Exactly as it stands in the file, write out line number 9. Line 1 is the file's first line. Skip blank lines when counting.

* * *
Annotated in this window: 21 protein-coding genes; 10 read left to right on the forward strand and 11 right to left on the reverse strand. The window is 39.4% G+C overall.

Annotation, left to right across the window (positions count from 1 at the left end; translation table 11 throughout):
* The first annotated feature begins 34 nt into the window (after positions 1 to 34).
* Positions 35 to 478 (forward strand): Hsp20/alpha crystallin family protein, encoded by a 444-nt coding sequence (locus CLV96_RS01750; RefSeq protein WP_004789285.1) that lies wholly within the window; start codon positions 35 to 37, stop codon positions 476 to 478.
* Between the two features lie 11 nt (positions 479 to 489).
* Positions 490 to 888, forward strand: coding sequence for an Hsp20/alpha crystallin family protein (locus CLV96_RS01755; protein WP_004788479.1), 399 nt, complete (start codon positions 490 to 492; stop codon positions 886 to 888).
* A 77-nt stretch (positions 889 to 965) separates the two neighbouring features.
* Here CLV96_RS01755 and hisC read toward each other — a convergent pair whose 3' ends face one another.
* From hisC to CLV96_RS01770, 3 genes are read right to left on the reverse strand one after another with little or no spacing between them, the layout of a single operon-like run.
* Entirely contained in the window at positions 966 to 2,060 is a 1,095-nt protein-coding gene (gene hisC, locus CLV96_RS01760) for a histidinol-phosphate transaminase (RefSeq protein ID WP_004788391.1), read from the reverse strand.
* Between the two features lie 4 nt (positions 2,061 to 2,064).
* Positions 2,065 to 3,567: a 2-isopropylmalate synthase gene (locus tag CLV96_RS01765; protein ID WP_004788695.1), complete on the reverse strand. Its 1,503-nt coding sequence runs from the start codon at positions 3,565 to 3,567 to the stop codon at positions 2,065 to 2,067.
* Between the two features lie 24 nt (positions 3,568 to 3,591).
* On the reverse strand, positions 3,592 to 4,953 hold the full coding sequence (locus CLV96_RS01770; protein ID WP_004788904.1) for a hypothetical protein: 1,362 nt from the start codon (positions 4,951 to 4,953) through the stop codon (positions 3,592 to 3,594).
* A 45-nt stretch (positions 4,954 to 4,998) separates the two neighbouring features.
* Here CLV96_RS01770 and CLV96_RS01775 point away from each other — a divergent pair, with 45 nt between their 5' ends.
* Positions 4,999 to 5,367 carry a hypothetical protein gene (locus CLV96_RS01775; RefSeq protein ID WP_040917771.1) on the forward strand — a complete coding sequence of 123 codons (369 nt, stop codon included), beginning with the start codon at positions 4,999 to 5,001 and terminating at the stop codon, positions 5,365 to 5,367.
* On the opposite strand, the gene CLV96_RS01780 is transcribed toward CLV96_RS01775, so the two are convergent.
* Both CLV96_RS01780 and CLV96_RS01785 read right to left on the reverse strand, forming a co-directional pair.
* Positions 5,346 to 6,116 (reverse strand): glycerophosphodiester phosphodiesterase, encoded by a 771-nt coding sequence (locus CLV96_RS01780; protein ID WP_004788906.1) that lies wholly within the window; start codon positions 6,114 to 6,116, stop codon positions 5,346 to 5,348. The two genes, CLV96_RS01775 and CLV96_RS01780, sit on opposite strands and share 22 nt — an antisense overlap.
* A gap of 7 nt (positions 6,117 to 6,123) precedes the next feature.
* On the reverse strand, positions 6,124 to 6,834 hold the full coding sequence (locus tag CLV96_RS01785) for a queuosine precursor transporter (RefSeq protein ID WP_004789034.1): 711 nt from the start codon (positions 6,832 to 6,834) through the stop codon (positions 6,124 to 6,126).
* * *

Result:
* From hisC to CLV96_RS01770, 3 genes are read right to left on the reverse strand one after another with little or no spacing between them, the layout of a single operon-like run.